“As we shift [to] an increasingly direct to consumer future, a new ERP will be foundational for increasing speed and agility across our supply chain,” Friend said. “This will give us real-time visibility to inventory across our network, plus dynamic transactional capabilities to optimize consumer demand and inventory productivity.”

Additionally, Nike has started testing audience segmentation in North America through its app to develop personalized journeys, planning for further expansion in the coming months, he said.

The company has also scaled Express Lane, which leverages hyperlocal consumer insights to improve product speed-to-market, driving approximately 25 percent of total Nike brand revenue with higher profitability. Friend said Nike expects to build Express Lane into a larger portion of the business in fiscal 2023 and beyond.

Cash and equivalents and short-term investments were $13 billion, $479 million lower than the prior year, as free cash flow was offset by share repurchases and dividends.

Net Revenues: Fourth-quarter reported revenues at the Swoosh totaled $12.2 billion, down 1 percent compared to the prior-year total of $12.3 billion. On a currency-neutral basis, sales went up 3 percent.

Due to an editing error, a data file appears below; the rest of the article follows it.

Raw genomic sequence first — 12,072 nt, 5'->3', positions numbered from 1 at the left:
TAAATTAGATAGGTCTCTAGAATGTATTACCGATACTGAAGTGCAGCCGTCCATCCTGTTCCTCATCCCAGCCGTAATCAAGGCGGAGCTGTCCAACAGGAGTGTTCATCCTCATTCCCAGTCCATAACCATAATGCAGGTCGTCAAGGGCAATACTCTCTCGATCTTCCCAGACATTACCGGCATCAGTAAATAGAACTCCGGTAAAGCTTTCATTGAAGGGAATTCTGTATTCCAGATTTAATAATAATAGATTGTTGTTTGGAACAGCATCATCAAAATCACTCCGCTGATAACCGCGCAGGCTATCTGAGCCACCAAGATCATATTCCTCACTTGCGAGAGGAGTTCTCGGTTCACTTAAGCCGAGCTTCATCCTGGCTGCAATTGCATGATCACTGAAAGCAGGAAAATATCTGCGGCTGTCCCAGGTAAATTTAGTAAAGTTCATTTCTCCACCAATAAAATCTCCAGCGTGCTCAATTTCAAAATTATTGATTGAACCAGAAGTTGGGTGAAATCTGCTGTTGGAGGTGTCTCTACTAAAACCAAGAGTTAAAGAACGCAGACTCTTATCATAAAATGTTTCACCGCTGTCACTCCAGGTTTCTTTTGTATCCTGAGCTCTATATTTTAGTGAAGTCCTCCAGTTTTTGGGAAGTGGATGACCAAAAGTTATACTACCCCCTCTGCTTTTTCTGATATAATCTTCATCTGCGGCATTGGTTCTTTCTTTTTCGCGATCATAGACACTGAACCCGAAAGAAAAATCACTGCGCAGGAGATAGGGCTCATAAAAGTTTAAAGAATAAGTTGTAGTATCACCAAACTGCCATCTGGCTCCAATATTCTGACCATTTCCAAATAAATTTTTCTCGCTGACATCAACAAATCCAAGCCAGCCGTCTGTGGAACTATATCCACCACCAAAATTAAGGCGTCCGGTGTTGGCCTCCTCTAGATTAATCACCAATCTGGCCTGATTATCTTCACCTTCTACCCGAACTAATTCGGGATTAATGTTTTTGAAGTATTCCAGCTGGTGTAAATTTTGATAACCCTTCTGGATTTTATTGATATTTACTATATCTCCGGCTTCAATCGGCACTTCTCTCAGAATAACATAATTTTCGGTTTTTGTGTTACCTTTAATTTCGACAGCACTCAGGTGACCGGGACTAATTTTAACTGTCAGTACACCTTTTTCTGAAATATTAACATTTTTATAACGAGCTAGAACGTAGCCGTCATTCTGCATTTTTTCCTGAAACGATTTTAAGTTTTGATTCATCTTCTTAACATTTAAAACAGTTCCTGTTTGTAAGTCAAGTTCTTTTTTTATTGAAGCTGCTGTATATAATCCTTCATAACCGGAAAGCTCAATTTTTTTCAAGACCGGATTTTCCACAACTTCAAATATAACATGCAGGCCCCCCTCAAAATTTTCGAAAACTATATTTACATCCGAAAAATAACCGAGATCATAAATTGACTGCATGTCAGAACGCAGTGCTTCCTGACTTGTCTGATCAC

Nike’s direct-to-consumer business reported revenues for the fourth quarter were $4.8 billion, up 7 percent compared to prior year and up 11 percent on a currency-neutral basis.

Wholesale reported revenues for the fourth quarter were $6.8 billion, down 7 percent compared to the prior year and down 3 percent on a currency-neutral basis.

Revenues for the Nike brand were $11.7 billion, down 1 percent on a reported basis from last year’s $11.8 billion, and up 3 percent on a currency-neutral basis. From a segment standpoint, footwear revenue was flat at nearly $8.0 billion, while apparel was down 6 percent to $3.2 billion. Equipment sales ticked up 5 percent to $387 million.